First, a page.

A new report from the International Labour Office discusses Citizen’s Basic Income as an option for the reform of social security:
… is a renewed debate about a universal basic income (UBI) as a way of improving income security in the face of uncertain availability of jobs. As argued by proponents, it would guarantee a minimum standard of living for everyone irrespective of employment, age and gender, and would give people the freedom and space to live the life they want. Its proponents also argue that a UBI may contribute to alleviating poverty while reducing the administrative complexity and cost of existing social protection systems. A wide range of proposals are being discussed under the label of UBI, highly divergent in terms of objectives, proposed benefit levels, financing mechanisms and other features. Opponents of UBI proposals dispute its economic, political and social feasibility, question its capacity to address the structural causes of poverty and inequality, and fear that it may entail disincentives to work. Moreover, it is argued that a UBI – especially neoliberal or libertarian UBI proposals that aim at abolishing the welfare state – may increase poverty and inequality and undermine labour market institutions such as collective bargaining. (p.180)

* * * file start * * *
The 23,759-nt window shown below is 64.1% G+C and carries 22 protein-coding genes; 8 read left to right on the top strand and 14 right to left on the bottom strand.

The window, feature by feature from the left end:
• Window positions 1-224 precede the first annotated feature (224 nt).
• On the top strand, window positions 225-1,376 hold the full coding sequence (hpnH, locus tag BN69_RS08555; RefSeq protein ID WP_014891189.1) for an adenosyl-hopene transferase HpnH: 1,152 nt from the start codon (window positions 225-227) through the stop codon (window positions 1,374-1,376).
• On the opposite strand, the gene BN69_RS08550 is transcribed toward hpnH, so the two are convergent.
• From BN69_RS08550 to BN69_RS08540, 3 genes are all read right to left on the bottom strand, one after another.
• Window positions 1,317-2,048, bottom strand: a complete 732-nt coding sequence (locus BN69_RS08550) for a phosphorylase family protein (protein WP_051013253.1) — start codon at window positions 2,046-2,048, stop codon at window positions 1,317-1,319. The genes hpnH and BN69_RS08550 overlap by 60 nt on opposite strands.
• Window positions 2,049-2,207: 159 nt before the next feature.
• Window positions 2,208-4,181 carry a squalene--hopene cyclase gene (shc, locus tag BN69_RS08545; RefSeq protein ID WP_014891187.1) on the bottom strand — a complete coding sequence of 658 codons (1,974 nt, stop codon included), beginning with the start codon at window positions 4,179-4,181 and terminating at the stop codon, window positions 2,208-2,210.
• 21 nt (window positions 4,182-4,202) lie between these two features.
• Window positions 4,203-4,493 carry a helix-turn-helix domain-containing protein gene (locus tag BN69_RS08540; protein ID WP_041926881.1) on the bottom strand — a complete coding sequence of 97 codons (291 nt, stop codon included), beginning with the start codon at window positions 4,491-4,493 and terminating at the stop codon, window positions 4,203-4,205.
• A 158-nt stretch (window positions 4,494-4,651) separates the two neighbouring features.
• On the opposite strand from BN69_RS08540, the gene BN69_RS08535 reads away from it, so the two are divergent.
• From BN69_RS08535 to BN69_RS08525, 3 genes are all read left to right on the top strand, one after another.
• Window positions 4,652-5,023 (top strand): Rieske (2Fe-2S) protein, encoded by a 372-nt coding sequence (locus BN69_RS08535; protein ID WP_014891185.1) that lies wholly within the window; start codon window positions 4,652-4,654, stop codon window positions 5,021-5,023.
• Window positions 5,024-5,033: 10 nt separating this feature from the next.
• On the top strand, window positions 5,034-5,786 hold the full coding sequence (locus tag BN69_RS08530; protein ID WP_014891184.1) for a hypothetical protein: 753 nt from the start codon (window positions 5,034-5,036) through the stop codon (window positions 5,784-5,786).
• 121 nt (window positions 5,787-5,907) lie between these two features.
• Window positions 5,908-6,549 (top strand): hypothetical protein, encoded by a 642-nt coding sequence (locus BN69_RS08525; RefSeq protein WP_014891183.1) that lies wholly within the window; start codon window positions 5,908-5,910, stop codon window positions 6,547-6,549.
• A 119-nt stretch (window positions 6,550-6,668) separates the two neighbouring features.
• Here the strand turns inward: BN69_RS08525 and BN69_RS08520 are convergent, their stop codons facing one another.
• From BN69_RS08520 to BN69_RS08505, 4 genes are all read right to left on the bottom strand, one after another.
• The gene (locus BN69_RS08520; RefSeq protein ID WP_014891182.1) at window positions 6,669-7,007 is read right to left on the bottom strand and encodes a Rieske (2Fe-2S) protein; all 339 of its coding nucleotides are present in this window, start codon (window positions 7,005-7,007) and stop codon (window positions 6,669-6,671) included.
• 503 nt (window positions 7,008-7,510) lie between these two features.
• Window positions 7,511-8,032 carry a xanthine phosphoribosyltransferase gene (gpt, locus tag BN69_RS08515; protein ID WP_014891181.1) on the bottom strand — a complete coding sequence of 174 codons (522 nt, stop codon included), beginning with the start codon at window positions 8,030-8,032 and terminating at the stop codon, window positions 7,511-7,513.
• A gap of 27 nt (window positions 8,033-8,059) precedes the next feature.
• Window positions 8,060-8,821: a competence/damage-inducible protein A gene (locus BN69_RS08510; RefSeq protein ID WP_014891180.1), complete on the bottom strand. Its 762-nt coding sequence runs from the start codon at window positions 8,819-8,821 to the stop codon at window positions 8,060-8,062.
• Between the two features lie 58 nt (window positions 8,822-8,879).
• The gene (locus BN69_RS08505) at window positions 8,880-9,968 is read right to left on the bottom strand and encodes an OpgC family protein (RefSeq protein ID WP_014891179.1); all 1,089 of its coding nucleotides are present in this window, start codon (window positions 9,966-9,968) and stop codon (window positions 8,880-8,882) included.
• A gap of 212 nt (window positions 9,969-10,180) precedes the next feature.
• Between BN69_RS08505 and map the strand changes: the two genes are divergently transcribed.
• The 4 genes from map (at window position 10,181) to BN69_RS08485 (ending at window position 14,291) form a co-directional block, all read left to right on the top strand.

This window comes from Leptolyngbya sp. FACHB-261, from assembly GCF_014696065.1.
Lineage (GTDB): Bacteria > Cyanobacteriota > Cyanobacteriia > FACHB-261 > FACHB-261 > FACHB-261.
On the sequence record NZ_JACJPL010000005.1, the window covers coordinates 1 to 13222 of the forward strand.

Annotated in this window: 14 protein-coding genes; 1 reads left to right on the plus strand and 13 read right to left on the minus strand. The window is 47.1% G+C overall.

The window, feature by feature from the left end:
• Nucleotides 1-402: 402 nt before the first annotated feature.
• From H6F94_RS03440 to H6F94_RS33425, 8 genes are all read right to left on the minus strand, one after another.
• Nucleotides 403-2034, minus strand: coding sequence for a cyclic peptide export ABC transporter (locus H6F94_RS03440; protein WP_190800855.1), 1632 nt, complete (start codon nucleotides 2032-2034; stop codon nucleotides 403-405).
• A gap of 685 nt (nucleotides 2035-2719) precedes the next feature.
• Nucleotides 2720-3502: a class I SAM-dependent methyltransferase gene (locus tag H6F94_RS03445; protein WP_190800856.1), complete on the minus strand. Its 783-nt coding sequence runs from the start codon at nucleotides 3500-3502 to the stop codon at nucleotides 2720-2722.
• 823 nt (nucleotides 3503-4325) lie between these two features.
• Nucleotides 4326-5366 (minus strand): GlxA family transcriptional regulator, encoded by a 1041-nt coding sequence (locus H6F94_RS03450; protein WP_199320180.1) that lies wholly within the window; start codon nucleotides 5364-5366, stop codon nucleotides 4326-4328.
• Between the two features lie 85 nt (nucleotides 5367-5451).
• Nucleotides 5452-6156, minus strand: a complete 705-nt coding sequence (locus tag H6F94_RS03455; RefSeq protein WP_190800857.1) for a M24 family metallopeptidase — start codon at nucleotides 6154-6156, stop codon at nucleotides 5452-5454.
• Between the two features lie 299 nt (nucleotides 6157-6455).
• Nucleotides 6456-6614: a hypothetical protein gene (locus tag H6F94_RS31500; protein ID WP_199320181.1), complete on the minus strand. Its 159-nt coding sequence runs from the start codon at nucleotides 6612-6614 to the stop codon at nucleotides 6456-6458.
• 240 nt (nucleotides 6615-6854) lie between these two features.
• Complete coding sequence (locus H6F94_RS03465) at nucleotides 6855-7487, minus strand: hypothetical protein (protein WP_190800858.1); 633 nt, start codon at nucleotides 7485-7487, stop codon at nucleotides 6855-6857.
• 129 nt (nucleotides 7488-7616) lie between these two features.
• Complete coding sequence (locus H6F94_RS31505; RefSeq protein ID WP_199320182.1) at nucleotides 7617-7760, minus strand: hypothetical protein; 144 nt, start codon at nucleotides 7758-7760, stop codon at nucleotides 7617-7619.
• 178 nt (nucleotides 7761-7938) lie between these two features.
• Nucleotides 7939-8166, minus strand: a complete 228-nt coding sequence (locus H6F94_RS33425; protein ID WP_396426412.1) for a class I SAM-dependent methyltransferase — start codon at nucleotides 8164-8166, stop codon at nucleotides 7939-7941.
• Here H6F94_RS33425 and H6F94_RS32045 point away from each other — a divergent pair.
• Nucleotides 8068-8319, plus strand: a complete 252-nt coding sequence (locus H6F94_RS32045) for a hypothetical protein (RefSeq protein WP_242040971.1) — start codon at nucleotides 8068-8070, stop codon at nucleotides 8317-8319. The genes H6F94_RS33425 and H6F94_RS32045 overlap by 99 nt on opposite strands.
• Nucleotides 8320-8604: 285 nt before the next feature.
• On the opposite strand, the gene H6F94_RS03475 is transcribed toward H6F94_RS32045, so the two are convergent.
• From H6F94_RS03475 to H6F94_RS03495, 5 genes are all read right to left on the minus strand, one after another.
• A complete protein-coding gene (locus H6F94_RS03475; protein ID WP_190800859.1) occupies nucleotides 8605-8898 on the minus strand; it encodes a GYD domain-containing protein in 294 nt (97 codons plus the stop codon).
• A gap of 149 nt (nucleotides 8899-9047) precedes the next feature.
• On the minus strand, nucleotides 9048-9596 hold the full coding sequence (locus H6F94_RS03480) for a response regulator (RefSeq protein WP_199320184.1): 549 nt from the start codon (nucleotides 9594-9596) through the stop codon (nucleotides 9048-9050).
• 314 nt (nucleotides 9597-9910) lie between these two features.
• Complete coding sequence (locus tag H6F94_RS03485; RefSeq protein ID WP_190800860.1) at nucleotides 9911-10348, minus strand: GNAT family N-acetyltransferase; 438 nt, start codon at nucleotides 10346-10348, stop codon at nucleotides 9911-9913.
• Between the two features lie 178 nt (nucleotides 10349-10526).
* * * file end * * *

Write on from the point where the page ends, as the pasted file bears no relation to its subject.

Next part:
To read the whole report, click here.